Far from home if not away from election-year politics, President Barack Obama is returning to the threat to American security that he calls the gravest of all: terrorists getting material for a nuclear bomb.
In South Korea, where Obama is headed, the president will join a massive gathering of world leaders whose united goal is to secure nuclear material and prevent it from being smuggled to states or groups intent on mass destruction.
Right across the border but not participating: nuclear North Korea, labeled by the White House as "the odd man out." It is brinksmanship with North Korea and Iran, another nation not invited to the summit, that has dominated much of the nuclear debate and that will cast an unquestionable shadow over talks in Seoul.
Obama's mission over three days in the South Korean capital will be to show progress _ in pressuring North Korea to change its rogue ways and in approaching a lofty goal of locking down nuclear material around the globe by 2014.
For a president up for re-election, this will be a rare Asia trip devoted to just one country, built around a nuclear security summit that carries his imprint. Obama held the first one in Washington two years ago. This one is considered a status check and a time for nations to offer new and tangible pledges, but no breakthroughs are expected.
Obama left Washington around early Saturday and was to arrive in Seoul early Sunday local time.
Campaign politics directed from and toward a U.S. president typically cease when he is abroad, although Obama's posture toward threats to America will be scrutinized by his rivals.
The timing comes as daily economic concerns, not foreign ones, are driving the concerns of American voters. Yet the setting does give Obama a few days to hold forth on the world stage while, back home, Republican presidential candidates keep battling each other.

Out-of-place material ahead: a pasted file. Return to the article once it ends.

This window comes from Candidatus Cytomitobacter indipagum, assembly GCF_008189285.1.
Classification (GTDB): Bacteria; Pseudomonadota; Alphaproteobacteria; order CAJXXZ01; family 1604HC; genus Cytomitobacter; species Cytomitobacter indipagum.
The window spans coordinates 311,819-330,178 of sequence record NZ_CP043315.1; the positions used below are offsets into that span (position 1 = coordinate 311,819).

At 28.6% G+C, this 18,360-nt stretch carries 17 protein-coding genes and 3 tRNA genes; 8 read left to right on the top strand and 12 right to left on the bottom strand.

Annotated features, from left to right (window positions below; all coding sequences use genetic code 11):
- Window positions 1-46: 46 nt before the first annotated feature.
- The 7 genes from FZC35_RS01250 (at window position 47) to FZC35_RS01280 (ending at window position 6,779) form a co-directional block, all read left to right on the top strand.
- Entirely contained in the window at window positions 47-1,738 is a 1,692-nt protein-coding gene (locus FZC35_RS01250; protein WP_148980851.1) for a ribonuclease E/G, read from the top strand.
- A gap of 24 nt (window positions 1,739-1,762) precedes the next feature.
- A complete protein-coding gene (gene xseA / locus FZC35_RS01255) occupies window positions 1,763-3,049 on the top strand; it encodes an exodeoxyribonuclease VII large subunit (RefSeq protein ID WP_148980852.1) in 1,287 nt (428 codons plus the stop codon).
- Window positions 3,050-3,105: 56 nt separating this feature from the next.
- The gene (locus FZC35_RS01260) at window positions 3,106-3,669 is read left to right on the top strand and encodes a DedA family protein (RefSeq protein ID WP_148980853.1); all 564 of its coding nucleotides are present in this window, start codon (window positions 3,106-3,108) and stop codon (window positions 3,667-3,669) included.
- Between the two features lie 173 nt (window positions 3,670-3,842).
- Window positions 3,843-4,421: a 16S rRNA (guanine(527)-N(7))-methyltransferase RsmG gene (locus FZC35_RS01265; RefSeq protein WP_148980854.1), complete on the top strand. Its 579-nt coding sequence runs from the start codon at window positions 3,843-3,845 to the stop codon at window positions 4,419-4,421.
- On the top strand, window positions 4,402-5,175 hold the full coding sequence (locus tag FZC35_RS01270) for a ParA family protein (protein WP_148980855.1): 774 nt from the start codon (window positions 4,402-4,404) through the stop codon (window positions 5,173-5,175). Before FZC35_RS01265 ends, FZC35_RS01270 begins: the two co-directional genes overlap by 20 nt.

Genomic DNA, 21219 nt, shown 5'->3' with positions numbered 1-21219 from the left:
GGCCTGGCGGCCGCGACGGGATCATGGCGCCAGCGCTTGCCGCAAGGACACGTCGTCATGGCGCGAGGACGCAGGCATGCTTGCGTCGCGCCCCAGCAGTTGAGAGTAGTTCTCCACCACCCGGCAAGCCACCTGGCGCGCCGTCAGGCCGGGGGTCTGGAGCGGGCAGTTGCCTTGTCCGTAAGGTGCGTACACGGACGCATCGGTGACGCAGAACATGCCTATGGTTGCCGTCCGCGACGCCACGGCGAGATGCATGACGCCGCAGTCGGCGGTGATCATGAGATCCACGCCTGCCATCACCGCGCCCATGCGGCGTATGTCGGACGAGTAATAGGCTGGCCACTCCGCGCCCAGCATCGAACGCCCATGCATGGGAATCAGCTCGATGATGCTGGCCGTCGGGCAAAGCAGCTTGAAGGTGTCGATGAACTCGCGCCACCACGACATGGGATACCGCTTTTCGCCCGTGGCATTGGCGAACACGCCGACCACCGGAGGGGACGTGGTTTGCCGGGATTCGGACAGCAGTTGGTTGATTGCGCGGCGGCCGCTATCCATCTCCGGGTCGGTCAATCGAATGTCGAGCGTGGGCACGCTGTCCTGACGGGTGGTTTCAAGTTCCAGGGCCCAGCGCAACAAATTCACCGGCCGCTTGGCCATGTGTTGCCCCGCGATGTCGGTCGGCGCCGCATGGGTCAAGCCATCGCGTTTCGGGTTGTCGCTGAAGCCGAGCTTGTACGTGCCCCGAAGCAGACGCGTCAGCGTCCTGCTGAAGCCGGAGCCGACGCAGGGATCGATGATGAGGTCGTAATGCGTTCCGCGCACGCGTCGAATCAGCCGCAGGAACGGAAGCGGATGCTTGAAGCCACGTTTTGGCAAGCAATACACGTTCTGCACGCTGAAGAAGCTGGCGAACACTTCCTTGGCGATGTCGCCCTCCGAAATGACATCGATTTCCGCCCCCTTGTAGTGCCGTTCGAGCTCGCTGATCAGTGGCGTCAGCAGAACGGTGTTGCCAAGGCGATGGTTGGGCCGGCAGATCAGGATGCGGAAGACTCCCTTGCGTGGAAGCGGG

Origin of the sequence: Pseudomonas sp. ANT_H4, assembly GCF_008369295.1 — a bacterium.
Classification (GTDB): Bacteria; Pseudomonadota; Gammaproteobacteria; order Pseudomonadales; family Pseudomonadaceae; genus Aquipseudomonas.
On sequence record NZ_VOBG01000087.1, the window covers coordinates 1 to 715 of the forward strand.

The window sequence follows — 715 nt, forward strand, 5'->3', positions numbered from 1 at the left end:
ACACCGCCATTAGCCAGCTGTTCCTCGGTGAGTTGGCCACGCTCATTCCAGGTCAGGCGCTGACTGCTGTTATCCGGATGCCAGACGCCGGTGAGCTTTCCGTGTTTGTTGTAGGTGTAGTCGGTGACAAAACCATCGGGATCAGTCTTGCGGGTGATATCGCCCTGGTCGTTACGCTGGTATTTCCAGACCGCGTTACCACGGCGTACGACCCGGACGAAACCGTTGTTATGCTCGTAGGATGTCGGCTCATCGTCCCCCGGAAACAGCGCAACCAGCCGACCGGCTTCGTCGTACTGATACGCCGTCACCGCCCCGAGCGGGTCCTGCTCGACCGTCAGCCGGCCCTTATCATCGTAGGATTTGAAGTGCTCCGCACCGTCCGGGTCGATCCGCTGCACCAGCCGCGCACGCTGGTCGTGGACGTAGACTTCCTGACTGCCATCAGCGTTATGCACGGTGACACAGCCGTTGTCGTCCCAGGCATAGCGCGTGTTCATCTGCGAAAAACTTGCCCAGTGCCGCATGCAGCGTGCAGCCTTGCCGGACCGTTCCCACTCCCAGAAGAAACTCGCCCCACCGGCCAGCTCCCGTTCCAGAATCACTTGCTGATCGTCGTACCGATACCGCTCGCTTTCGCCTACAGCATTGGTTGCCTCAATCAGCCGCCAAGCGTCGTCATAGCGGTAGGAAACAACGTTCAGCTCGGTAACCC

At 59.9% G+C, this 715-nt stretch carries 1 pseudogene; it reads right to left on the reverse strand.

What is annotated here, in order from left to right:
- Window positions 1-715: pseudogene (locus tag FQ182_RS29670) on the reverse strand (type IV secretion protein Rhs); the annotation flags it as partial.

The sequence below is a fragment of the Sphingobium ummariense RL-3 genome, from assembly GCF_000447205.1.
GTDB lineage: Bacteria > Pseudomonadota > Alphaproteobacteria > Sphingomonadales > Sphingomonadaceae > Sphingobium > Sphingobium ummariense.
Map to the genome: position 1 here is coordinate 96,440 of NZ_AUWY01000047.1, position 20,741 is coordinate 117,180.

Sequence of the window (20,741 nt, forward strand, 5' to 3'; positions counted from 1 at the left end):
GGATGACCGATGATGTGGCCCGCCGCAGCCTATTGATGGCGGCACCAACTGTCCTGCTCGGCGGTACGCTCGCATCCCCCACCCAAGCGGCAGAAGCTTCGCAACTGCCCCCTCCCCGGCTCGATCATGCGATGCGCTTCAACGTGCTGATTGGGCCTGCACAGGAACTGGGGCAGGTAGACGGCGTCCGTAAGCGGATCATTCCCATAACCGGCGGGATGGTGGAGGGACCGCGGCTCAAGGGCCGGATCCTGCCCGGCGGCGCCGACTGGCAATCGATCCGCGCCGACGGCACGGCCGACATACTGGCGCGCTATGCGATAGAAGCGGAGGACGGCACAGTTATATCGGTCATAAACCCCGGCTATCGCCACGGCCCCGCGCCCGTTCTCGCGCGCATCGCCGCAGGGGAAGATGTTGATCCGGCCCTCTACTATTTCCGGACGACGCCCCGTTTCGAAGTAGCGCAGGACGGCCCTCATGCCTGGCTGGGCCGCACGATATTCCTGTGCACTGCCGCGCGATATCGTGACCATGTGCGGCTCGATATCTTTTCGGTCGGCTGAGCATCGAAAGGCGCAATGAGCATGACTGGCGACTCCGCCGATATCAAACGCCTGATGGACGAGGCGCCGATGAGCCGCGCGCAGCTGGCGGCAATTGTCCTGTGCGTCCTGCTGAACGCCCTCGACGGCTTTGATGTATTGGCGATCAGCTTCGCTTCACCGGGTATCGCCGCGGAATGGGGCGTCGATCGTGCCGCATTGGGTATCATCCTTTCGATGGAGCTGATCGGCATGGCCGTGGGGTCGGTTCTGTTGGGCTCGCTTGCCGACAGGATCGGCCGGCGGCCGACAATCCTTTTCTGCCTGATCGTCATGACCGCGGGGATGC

Halfway into an ambitious four-year effort to safeguard nuclear materials from terrorists, many nations have taken voluntary steps to corral material that could be used for terrorist weapons. But they have sidestepped larger questions about how to track all such material, measure compliance and enforce security.
Up first on his agenda: his first visit to the most fortified border in the world.
Obama's symbolic visit to the Demilitarized Zone separating the Korean peninsula will be the fourth by a U.S. president. The others were Ronald Reagan, Bill Clinton and George W. Bush; other U.S. officials regularly go to the DMZ.
About 60 years after the Korean War ended with an armistice, hundreds of thousands of troops stand ready on both sides of the border zone, which is littered with land minds and encased in razor wire. Obama officials said the goal is to thank U.S. and South Korean military members and show U.S. resolve from "the front line of democracy" on the peninsula.
The United States has more than 28,000 troops in South Korea, a legacy of the Korean War six decades ago.
North Korea plans to launch a long-range rocket next month, which the U.S. and other powers say would violate a U.N. ban on nuclear and missile activity because the same technology could be used for long-range missiles. On top of that, the U.S. has warned that a deal to resume stalled food aid to the North could be jeopardized if North Korea goes ahead.
North Korea has built and tested nuclear devices and is considered a suspect in the spread of nuclear know-how and weapons of mass destruction to other countries.
The planned missile launch appears part of a long pattern of steps forward but then backward in U.S. dealings with North Korea and plays into Republican claims that Obama is being played the fool.
The summit will bring together nuclear-armed nations, plus those with civilian nuclear energy plants and several seeking to build them. Several non-nuclear nations and international organizations, including the U.N. and the International Atomic Energy Agency, are attending.
Countries known or suspected to have nuclear weapons are the U.S., Russia, Britain, France, China, Israel, India, Pakistan and North Korea.
Scores of countries still have research reactors fueled by weapons-usable uranium, and medical devices that use radioactive materials that could be fashioned into a "dirty bomb" are scattered all over the world.
Feller is AP's White House correspondent; Gearan is an AP national security writer.